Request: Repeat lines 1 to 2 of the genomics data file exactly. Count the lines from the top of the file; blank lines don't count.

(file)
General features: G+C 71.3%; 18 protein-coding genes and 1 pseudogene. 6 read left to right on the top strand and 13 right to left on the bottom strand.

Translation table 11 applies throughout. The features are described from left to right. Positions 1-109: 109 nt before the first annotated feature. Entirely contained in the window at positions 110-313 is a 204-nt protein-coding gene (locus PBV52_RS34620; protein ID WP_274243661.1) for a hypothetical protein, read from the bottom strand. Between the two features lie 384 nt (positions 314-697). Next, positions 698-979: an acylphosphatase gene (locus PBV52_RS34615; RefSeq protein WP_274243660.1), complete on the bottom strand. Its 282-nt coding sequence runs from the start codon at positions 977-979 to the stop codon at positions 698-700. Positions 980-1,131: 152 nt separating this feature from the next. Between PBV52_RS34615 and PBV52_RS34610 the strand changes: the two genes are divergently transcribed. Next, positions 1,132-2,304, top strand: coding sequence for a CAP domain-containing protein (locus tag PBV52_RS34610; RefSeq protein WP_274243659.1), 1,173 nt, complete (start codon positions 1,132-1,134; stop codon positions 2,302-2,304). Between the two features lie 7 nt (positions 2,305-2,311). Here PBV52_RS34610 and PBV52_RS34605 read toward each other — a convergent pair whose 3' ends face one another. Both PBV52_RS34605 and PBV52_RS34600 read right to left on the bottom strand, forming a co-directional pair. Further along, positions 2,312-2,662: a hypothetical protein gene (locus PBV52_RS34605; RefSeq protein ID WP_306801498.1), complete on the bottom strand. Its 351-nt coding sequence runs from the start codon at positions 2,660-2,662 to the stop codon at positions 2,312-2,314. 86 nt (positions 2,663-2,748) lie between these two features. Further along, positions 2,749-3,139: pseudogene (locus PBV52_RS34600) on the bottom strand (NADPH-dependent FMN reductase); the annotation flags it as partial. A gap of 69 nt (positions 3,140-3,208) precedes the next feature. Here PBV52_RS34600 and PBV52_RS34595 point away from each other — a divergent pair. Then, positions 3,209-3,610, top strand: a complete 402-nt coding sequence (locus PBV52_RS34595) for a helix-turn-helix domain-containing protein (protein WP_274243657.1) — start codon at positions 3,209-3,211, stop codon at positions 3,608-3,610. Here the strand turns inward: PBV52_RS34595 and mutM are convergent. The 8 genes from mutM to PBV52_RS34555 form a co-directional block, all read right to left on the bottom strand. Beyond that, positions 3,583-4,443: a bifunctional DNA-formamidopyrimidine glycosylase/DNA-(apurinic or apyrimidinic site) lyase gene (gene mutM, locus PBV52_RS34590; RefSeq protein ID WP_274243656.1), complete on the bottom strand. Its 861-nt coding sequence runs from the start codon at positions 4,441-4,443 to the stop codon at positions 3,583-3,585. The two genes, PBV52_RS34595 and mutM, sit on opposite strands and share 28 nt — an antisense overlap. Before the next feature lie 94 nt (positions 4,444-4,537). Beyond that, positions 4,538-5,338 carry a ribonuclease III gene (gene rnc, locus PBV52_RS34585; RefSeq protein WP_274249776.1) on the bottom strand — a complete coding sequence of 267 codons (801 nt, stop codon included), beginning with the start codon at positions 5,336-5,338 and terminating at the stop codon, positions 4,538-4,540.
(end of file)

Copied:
General features: G+C 71.3%; 18 protein-coding genes and 1 pseudogene. 6 read left to right on the top strand and 13 right to left on the bottom strand.

Translation table 11 applies throughout. The features are described from left to right. Positions 1-109: 109 nt before the first annotated feature. Entirely contained in the window at positions 110-313 is a 204-nt protein-coding gene (locus PBV52_RS34620; protein ID WP_274243661.1) for a hypothetical protein, read from the bottom strand. Between the two features lie 384 nt (positions 314-697). Next, positions 698-979: an acylphosphatase gene (locus PBV52_RS34615; RefSeq protein WP_274243660.1), complete on the bottom strand. Its 282-nt coding sequence runs from the start codon at positions 977-979 to the stop codon at positions 698-700. Positions 980-1,131: 152 nt separating this feature from the next. Between PBV52_RS34615 and PBV52_RS34610 the strand changes: the two genes are divergently transcribed. Next, positions 1,132-2,304, top strand: coding sequence for a CAP domain-containing protein (locus tag PBV52_RS34610; RefSeq protein WP_274243659.1), 1,173 nt, complete (start codon positions 1,132-1,134; stop codon positions 2,302-2,304). Between the two features lie 7 nt (positions 2,305-2,311). Here PBV52_RS34610 and PBV52_RS34605 read toward each other — a convergent pair whose 3' ends face one another. Both PBV52_RS34605 and PBV52_RS34600 read right to left on the bottom strand, forming a co-directional pair. Further along, positions 2,312-2,662: a hypothetical protein gene (locus PBV52_RS34605; RefSeq protein ID WP_306801498.1), complete on the bottom strand. Its 351-nt coding sequence runs from the start codon at positions 2,660-2,662 to the stop codon at positions 2,312-2,314. 86 nt (positions 2,663-2,748) lie between these two features. Further along, positions 2,749-3,139: pseudogene (locus PBV52_RS34600) on the bottom strand (NADPH-dependent FMN reductase); the annotation flags it as partial. A gap of 69 nt (positions 3,140-3,208) precedes the next feature. Here PBV52_RS34600 and PBV52_RS34595 point away from each other — a divergent pair. Then, positions 3,209-3,610, top strand: a complete 402-nt coding sequence (locus PBV52_RS34595) for a helix-turn-helix domain-containing protein (protein WP_274243657.1) — start codon at positions 3,209-3,211, stop codon at positions 3,608-3,610. Here the strand turns inward: PBV52_RS34595 and mutM are convergent. The 8 genes from mutM to PBV52_RS34555 form a co-directional block, all read right to left on the bottom strand. Beyond that, positions 3,583-4,443: a bifunctional DNA-formamidopyrimidine glycosylase/DNA-(apurinic or apyrimidinic site) lyase gene (gene mutM, locus PBV52_RS34590; RefSeq protein ID WP_274243656.1), complete on the bottom strand. Its 861-nt coding sequence runs from the start codon at positions 4,441-4,443 to the stop codon at positions 3,583-3,585. The two genes, PBV52_RS34595 and mutM, sit on opposite strands and share 28 nt — an antisense overlap. Before the next feature lie 94 nt (positions 4,444-4,537). Beyond that, positions 4,538-5,338 carry a ribonuclease III gene (gene rnc, locus PBV52_RS34585; RefSeq protein WP_274249776.1) on the bottom strand — a complete coding sequence of 267 codons (801 nt, stop codon included), beginning with the start codon at positions 5,336-5,338 and terminating at the stop codon, positions 4,538-4,540.